1. Chewing on hard foods
We’re looking at you Beef jerky and hard or stale bread.
2. Chewing on hard items
This includes fingernails, pencils, pen caps, and ice.
3. Grinding your teeth
If you grind your teeth, discuss it with your dentist. An appliance can safeguard your smile.
4. Eating too much sticky food
Gummy candy, dried fruit, and even protein bars can break teeth.
5. Drinking anything besides water frequently
If your teeth are bathed in soda (sugared or diet), juice, coffee, or sports drinks consistently, you are asking for dental dilemmas.
6. Playing sports without a mouthguard
Sports pose a major risk of tooth damage. Most children are required to wear a protective mouthguard on the playing field. But fewer adults wear mouthguards for recreational activities like mountain biking and skiing. Stock mouthguards are one-size-fits-all but rarely fit well. Custom-fitted mouthguards from your dentist are more comfortable than the cheap boil-and-bite type.
7. Using a hard-bristled toothbrush
A hard-bristled toothbrush can weaken teeth and cause gums to pull away. Clean away food bits and plaque with a soft (or extra-soft) toothbrush.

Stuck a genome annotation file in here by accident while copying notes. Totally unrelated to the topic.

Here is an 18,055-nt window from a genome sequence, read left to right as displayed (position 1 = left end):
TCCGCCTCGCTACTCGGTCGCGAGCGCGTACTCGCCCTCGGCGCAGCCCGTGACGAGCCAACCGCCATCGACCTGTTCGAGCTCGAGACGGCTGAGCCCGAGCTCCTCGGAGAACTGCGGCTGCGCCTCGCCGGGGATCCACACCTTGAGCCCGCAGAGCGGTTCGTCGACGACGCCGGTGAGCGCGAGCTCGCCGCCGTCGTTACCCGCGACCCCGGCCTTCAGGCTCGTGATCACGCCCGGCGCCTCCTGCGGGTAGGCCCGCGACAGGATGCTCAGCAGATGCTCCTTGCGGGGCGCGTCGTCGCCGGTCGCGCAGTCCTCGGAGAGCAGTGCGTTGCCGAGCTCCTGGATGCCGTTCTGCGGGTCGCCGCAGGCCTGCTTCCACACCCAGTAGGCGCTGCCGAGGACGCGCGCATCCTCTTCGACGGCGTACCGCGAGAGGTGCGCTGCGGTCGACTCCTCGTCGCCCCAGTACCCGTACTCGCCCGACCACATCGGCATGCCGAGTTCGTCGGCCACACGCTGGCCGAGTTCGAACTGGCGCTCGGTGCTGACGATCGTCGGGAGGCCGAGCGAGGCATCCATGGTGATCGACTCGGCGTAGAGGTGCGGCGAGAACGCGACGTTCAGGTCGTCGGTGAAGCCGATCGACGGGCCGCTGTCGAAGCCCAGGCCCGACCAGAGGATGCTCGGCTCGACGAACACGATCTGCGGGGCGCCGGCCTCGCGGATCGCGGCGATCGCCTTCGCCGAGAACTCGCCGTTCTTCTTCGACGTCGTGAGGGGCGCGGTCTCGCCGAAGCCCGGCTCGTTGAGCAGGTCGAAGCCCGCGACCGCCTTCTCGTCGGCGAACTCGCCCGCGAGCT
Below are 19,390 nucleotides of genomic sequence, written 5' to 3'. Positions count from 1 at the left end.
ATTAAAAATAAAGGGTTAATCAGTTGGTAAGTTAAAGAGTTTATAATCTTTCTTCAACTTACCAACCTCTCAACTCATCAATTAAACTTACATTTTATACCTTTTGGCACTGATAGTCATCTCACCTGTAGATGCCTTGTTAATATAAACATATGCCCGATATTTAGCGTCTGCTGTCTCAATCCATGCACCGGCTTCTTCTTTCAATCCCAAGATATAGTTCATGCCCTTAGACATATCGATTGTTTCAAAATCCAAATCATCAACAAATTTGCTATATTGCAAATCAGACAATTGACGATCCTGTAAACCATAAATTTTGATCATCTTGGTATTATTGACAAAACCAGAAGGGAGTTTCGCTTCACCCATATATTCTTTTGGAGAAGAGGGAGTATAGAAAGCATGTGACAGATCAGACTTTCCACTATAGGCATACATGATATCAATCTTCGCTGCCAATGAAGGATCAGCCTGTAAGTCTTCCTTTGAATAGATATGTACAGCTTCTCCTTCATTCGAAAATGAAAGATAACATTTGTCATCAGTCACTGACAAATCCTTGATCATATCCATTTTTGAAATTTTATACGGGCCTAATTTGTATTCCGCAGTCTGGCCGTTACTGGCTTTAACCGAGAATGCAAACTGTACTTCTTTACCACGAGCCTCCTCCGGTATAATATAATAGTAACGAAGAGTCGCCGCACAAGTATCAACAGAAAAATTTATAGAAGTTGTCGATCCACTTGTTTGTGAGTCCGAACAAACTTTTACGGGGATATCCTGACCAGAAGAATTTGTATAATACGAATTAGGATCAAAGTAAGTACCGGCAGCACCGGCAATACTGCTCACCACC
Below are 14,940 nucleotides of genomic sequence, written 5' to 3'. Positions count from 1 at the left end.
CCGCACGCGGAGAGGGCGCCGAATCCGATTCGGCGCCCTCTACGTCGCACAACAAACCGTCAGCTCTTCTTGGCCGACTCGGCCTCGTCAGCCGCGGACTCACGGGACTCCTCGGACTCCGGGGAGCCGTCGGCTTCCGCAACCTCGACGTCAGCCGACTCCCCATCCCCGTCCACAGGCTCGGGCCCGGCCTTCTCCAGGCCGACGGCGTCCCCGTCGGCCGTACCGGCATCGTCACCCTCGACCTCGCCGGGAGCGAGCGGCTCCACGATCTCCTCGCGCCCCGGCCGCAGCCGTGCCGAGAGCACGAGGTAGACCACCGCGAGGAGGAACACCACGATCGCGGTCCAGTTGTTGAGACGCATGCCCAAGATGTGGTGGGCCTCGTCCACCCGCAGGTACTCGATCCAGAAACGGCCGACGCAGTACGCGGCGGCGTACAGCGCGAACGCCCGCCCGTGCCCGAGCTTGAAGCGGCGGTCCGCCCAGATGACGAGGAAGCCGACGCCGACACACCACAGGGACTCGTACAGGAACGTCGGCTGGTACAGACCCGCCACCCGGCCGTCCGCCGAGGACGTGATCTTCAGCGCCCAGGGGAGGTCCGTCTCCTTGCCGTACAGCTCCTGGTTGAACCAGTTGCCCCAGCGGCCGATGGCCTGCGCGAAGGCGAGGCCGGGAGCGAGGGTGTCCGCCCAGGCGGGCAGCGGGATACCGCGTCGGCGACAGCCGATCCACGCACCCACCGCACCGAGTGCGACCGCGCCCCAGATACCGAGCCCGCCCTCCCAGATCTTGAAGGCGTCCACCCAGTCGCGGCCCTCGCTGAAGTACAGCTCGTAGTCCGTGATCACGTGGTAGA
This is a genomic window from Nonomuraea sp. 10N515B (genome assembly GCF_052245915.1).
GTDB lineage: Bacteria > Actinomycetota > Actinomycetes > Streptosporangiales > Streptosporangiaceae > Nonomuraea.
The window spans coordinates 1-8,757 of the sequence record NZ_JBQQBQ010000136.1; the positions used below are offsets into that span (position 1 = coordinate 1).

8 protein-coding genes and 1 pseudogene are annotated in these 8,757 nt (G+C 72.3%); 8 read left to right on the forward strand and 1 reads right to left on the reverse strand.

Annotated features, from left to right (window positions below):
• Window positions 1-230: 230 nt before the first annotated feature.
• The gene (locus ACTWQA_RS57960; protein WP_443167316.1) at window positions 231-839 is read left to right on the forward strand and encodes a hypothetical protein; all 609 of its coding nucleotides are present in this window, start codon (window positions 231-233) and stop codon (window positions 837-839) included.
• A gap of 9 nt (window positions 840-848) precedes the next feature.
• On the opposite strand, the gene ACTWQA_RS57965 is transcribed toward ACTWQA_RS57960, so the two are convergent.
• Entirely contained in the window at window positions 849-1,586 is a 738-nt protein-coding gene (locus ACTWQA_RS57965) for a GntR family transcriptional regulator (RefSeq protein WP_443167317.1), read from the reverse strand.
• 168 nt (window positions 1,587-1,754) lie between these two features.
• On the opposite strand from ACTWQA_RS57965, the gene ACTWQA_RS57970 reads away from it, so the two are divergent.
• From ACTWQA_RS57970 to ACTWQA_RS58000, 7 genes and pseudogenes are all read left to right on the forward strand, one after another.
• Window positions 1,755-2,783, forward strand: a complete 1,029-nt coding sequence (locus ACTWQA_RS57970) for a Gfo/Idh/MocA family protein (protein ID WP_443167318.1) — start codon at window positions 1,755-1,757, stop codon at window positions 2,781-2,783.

8. Ignoring dry mouth
Saliva is important. Saliva is necessary to neutralize acids and rinse bits of food off of teeth. It also helps clean the teeth of leftover food bits, helping to prevent plaque buildup. Constant dry mouth, or xerostomia, can lead to tooth decay. Talk to your dentist if you have dry mouth repeatedly.
9. Using teeth as tools
Take a minute to find a pair of scissors before you tear open a package of lunch meat or pry the lid of a medicine bottle. Use a nutcracker if you are eating unshelled nuts. A quality dental crown can cost over eight hundred dollars.
10. Ignoring bad breath
Bad breath is often related to bacteria build-up in the mouth. It might be a symptom of accelerating decay. Discuss it with your dentist. (Don’t be embarrassed. We treat bad breath all the time.)
11. Ignoring jaw pain
If you notice inexplicable jaw pain or notice a clicking sound, be sure to schedule an appointment with your dentist promptly! These symptoms can be signs of a serious condition called temporomandibular disorder or TMD.
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